Black Man

April 11, 2009 | Leave a Comment

Category: Auto-Biography

I was raised in Glencoe, Illinois, in the 50s and 60s.  Perhaps half of the students in my grammar school classes were Jewish, the rest Protestant and Catholic.  My father was “agnostic” though not a deep thinker on the subject.  My mom was vaguely religious.  We lit Hanukkah candles every second or third year, attending her stepfather’s Passover some years.  Every year we celebrated Christmas with a tree, opening presents on the 25th.

The Jewish population of Chicago’s northern suburbs had not yet polarized in favor of reflexive support of Israel.  The 1967 war had not yet happened.  There was a sadness associated with the occupation of Palestine.  The grief around WWII was still in people’s minds.  Among my family and friends, no one talked of Israel except the old folks.  They did not talk of it often.  My family on both sides was deeply Americanized.  I wasn’t aware of which of my friends were Jewish and which weren’t.  Glencoe in the 50s and early 60s was about making money and buying stuff.

My father’s parents lived about four blocks from us on the street across from Lake Michigan.  Both my parents were raised with live-in help, usually African Americans, sometimes Eastern Europeans.  I was raised in a smaller house than those my parents were raised in, but my parents felt compelled to either have live-in assistance (folks that cooked and cleaned) or Southsiders that would come in for the day.  When my mother grew mentally ill and was institutionalized, this occurred almost half my years between 10 and 18, a nonstop succession of black and Eastern European women came into my life.

So, I came across folks from several European countries and many African Americans by my having close contact with them at my two grandparents’ houses and the house that I grew up in.  My father’s mother’s behavior toward the help was over-the-top inappropriately verbally abusive.  My sisters and I polarized in the opposite direction, treating almost all the visitors from outside our suburban world with temerity and respect.  A parade of people from the Caribbean, Europe and Chicago’s South Side came in and out of the three houses.  We were exposed to countless dialects, unique cuisines and attitudes toward children.

Over the years, black people began to populate my dreams.  Usually they did not speak.  They were often there to experience and suffer the confusion and violations that characterized my dream world, accompanying me through these experiences.  Whereas most of the white women in my real world felt frightening and threatening, in dream the black women and men were silent partners in my distress.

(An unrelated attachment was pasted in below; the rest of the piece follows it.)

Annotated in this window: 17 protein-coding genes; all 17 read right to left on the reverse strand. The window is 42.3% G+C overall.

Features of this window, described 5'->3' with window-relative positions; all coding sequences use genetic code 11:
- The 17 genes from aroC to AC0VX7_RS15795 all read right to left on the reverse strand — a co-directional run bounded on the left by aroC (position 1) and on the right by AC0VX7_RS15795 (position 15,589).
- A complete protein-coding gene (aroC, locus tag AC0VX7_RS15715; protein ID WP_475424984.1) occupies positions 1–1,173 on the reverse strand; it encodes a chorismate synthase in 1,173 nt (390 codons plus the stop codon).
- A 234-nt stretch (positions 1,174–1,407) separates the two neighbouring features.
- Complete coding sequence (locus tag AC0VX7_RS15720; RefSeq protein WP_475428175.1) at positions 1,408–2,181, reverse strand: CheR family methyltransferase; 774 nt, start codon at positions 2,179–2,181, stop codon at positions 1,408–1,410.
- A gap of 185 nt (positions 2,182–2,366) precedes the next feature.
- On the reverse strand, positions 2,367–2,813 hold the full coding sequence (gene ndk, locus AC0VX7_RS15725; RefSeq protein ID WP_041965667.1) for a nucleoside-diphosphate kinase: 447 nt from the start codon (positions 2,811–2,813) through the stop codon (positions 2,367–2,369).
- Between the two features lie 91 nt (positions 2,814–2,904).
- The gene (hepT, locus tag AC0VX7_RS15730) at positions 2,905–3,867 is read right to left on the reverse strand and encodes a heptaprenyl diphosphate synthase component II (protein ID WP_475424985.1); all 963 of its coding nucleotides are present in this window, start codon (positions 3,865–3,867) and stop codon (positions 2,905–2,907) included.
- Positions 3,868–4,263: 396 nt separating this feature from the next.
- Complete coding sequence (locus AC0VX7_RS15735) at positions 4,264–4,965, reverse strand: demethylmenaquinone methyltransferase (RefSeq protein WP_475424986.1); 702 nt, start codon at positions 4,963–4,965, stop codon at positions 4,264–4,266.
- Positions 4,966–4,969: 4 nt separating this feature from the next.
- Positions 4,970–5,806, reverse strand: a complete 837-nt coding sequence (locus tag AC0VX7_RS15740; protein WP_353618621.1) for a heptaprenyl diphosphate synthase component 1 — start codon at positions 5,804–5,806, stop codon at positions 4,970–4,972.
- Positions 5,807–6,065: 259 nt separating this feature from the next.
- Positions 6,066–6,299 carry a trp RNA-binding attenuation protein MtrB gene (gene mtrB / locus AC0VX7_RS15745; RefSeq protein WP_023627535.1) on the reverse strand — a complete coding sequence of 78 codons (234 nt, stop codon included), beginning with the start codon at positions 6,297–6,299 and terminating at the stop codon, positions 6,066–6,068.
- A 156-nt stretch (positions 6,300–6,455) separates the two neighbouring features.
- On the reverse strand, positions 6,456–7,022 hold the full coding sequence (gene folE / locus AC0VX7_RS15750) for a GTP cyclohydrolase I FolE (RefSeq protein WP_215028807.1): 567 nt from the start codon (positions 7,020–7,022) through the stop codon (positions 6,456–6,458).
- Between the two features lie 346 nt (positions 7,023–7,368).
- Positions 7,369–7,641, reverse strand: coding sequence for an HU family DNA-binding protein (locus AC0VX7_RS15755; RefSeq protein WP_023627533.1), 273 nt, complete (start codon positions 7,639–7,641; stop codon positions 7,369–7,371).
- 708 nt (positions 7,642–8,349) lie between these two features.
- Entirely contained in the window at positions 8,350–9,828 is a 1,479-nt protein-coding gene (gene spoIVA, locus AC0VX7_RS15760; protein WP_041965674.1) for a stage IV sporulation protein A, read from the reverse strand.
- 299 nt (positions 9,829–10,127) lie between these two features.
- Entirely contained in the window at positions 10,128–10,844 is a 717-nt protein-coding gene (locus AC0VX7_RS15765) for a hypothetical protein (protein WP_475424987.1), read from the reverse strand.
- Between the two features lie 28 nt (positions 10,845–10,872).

Black felt and feels familiar.

On the Fourth of July in 2004 the politicians and their assistants assembled in the Highland Park parking lot in preparation for the big parade.  This was about three blocks from where I lived the first five years of my life.  My job was to pass out stickers to children for Lee Goodman, who was running for Congress.  We would be following Barack Obama by about 20 feet.  Standing around the parking lot for maybe 40 minutes, I stood and observed Obama as folks walked up one by one to say a word.  Mostly he stood there by himself.  Occasionally he’d watch me watching him.  I sought to get a feel for who he was by watching the way he talked and acted.  It seemed he would be our senator in four months.  He had not yet given the convention speech.  There was no talk of the presidency.

I was neither impressed nor not impressed.  I was just struck by the fact that he was not acting like a politician.  He seemed relaxed.  No fake smiles.

Now that he is president, I feel that the familiar has entered into my life from a direction I would least expect.  Emerging from my childhood, from my dreams, from my brief contact with a man that felt present and unaffected, is a black man that represents what people seek.  As a Leftist organizer, I reflexively note the many incongruities between his words and his behaviors.  As a child of the suburbs raised by black women, with a stepson that is black, with dreams populated by black people that understand with wisdom the difficulties of life, I am deeply relieved that Obama is president.  When I see him on the screen, I feel blessed that this man from deep within me has manifested in the real world.

I continue to be astonished that he is president.  For me, he is dream come true.


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